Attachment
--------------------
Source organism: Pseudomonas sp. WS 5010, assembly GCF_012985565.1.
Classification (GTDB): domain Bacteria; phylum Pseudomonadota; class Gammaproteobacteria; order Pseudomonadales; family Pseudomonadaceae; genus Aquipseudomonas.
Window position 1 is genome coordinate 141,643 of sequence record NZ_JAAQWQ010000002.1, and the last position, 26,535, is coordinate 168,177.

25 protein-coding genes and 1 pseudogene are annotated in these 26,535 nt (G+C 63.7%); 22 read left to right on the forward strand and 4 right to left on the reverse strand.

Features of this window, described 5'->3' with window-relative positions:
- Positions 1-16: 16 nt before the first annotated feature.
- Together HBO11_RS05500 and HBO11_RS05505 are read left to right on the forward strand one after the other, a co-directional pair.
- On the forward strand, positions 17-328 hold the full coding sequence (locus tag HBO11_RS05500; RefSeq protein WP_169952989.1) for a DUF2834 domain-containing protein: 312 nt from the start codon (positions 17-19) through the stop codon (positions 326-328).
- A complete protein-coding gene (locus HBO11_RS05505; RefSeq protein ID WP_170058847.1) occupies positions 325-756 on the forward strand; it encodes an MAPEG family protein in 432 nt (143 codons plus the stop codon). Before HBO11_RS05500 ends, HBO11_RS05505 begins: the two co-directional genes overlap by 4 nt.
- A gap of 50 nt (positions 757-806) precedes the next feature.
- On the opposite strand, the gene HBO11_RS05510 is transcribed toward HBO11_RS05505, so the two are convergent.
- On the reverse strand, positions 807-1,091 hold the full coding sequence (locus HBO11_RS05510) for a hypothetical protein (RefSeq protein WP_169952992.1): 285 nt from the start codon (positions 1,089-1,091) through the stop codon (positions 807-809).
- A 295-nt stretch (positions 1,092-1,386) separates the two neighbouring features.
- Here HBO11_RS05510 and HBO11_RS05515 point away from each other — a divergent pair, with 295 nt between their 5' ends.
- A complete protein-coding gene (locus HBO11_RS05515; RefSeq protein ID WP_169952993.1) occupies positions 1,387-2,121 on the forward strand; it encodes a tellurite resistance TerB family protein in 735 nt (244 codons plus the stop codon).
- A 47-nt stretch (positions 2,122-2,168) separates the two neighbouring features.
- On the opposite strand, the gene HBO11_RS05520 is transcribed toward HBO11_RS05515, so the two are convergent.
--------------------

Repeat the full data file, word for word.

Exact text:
Source organism: Pseudomonas sp. WS 5010, assembly GCF_012985565.1.
Classification (GTDB): domain Bacteria; phylum Pseudomonadota; class Gammaproteobacteria; order Pseudomonadales; family Pseudomonadaceae; genus Aquipseudomonas.
Window position 1 is genome coordinate 141,643 of sequence record NZ_JAAQWQ010000002.1, and the last position, 26,535, is coordinate 168,177.

25 protein-coding genes and 1 pseudogene are annotated in these 26,535 nt (G+C 63.7%); 22 read left to right on the forward strand and 4 right to left on the reverse strand.

Features of this window, described 5'->3' with window-relative positions:
- Positions 1-16: 16 nt before the first annotated feature.
- Together HBO11_RS05500 and HBO11_RS05505 are read left to right on the forward strand one after the other, a co-directional pair.
- On the forward strand, positions 17-328 hold the full coding sequence (locus tag HBO11_RS05500; RefSeq protein WP_169952989.1) for a DUF2834 domain-containing protein: 312 nt from the start codon (positions 17-19) through the stop codon (positions 326-328).
- A complete protein-coding gene (locus HBO11_RS05505; RefSeq protein ID WP_170058847.1) occupies positions 325-756 on the forward strand; it encodes an MAPEG family protein in 432 nt (143 codons plus the stop codon). Before HBO11_RS05500 ends, HBO11_RS05505 begins: the two co-directional genes overlap by 4 nt.
- A gap of 50 nt (positions 757-806) precedes the next feature.
- On the opposite strand, the gene HBO11_RS05510 is transcribed toward HBO11_RS05505, so the two are convergent.
- On the reverse strand, positions 807-1,091 hold the full coding sequence (locus HBO11_RS05510) for a hypothetical protein (RefSeq protein WP_169952992.1): 285 nt from the start codon (positions 1,089-1,091) through the stop codon (positions 807-809).
- A 295-nt stretch (positions 1,092-1,386) separates the two neighbouring features.
- Here HBO11_RS05510 and HBO11_RS05515 point away from each other — a divergent pair, with 295 nt between their 5' ends.
- A complete protein-coding gene (locus HBO11_RS05515; RefSeq protein ID WP_169952993.1) occupies positions 1,387-2,121 on the forward strand; it encodes a tellurite resistance TerB family protein in 735 nt (244 codons plus the stop codon).
- A 47-nt stretch (positions 2,122-2,168) separates the two neighbouring features.
- On the opposite strand, the gene HBO11_RS05520 is transcribed toward HBO11_RS05515, so the two are convergent.